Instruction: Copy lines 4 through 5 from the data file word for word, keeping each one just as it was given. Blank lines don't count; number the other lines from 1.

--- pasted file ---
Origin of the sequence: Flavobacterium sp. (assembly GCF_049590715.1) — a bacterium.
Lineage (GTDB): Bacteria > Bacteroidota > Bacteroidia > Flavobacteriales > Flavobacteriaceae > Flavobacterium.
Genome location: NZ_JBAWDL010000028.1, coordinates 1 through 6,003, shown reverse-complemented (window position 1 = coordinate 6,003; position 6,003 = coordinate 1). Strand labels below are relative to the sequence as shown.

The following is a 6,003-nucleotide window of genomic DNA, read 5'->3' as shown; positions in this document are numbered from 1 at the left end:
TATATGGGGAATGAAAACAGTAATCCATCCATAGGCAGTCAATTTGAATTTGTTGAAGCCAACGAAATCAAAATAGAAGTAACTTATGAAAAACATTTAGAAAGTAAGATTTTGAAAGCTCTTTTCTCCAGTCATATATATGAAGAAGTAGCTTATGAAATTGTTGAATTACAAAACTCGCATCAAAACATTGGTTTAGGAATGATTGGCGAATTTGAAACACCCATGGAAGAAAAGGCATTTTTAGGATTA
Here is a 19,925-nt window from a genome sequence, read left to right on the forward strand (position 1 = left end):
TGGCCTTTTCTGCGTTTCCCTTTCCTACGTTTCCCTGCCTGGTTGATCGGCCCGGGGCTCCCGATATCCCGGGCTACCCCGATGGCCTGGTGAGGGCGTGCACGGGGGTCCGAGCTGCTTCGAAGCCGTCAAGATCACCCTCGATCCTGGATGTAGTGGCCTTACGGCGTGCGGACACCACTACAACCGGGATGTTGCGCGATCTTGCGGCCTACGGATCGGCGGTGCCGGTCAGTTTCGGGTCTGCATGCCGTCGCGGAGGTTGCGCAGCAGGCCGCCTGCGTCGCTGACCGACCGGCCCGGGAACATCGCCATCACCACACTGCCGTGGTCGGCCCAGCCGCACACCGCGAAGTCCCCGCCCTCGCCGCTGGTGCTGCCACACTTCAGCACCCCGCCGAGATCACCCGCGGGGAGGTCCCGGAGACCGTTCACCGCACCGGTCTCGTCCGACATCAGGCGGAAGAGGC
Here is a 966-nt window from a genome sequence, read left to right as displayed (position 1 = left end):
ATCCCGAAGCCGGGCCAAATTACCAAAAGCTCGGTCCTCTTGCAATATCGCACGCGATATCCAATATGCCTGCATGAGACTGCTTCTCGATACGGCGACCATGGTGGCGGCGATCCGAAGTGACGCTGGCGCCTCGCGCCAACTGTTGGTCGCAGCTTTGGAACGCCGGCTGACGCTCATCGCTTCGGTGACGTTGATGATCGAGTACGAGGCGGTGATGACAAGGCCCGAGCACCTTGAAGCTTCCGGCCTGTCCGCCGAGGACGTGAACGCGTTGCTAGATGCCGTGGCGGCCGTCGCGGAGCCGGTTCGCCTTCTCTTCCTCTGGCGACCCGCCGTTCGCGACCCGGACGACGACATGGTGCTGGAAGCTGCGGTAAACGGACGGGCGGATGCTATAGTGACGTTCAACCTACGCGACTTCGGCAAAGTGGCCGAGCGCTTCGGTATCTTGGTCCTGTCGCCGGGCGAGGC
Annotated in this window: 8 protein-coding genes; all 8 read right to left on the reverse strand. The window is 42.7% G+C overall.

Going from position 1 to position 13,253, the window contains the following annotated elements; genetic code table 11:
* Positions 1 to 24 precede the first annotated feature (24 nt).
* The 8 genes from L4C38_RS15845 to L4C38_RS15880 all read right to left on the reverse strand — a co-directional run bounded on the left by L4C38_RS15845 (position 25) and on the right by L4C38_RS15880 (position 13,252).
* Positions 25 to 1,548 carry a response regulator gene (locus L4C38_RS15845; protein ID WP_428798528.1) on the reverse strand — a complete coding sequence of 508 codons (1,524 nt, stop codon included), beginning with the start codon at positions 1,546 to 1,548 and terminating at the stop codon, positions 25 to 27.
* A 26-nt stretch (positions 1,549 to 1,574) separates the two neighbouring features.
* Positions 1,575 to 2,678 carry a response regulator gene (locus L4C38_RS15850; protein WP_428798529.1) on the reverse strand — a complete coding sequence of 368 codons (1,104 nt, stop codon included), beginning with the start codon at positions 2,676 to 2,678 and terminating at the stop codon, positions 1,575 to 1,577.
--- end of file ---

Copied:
The following is a 6,003-nucleotide window of genomic DNA, read 5'->3' as shown; positions in this document are numbered from 1 at the left end:
TATATGGGGAATGAAAACAGTAATCCATCCATAGGCAGTCAATTTGAATTTGTTGAAGCCAACGAAATCAAAATAGAAGTAACTTATGAAAAACATTTAGAAAGTAAGATTTTGAAAGCTCTTTTCTCCAGTCATATATATGAAGAAGTAGCTTATGAAATTGTTGAATTACAAAACTCGCATCAAAACATTGGTTTAGGAATGATTGGCGAATTTGAAACACCCATGGAAGAAAAGGCATTTTTAGGATTA